McCulla Ireland, one of the UK and Ireland’s leading storage and logistics companies, has launched its circular economy waste-to-energy transport fleet at an event at its Lisburn headquarters. This new sustainable fleet, which has been many years in development, is the first of its kind in Northern Ireland and delivers improved efficiencies and reduces the hauler’s carbon emissions by 93% in comparison to diesel.
The company has long been conscious of its environmental impact but some years ago set out a long-term strategy to make environmental protection a core part of the business. McCulla Ireland now has its own energy division, called Alternity Biogas Energy (ABE), which includes an anaerobic digester plant that enables the company to produce all of its own energy.
The company is now using food waste as feedstock for the biofuel plant, which has been powering its offices and cold stores since 2017 and has now started producing biomethane for use as fuel in its fleet of natural gas-powered trucks.
“We are extremely proud to introduce Northern Ireland’s first circular economy waste-to-energy transport fleet,” said Ashley McCulla, Chairman of McCulla Ireland. “Through collaborative partnerships we collect food waste from our customers and process it through our anaerobic digester plant to produce energy. This includes electricity for our cold stores and biomethane for our trucks. We also supply bio-fertilizer to local farms to grow more food. It really is a full circle process that reduces waste to an absolute minimum right across our supply chain.”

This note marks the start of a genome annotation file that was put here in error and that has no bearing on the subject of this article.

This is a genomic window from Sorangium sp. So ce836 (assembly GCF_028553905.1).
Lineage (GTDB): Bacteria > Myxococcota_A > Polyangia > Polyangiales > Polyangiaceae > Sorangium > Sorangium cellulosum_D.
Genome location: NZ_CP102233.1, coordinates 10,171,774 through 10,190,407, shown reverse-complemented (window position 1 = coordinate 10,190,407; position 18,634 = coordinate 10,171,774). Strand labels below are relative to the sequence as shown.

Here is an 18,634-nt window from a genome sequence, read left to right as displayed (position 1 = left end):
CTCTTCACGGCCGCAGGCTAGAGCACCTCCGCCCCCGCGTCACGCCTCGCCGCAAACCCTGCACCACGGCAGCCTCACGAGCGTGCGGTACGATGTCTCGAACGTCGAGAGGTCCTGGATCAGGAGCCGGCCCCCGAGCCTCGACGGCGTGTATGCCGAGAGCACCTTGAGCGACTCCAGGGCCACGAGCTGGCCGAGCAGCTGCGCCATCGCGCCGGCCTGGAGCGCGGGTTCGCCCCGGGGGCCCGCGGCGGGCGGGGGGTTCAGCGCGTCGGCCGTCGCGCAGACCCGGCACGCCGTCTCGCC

“The decision to embark on this project started in 2012 and was primarily driven by my desire to be in control of my own destiny. The logistics industry is very energy intensive with over 40% of our costs coming from electricity and diesel, both of which fluctuate wildly from year to year. With this plant we are now able to manage our biggest costs,” he added. “Northern Ireland has the technical expertise and resources to become energy secure and less dependent on outside influences.”
“I welcome this innovative and exciting initiative by McCulla Transport to power its fleet. This is a prime example of the circular economy at work. In this case, compressed bio-methane produced from waste food is being used to power the vehicles that deliver food to the very supermarkets whose waste was used to produce the biofuel in the first place,” commented Environment Minister Edwin Poots. “Northern Ireland’s transition to a circular economy will undoubtedly be a cornerstone of achieving reductions in carbon emissions as well as contributing to our net zero ambitions.”
Source: UK Cold Chain Federation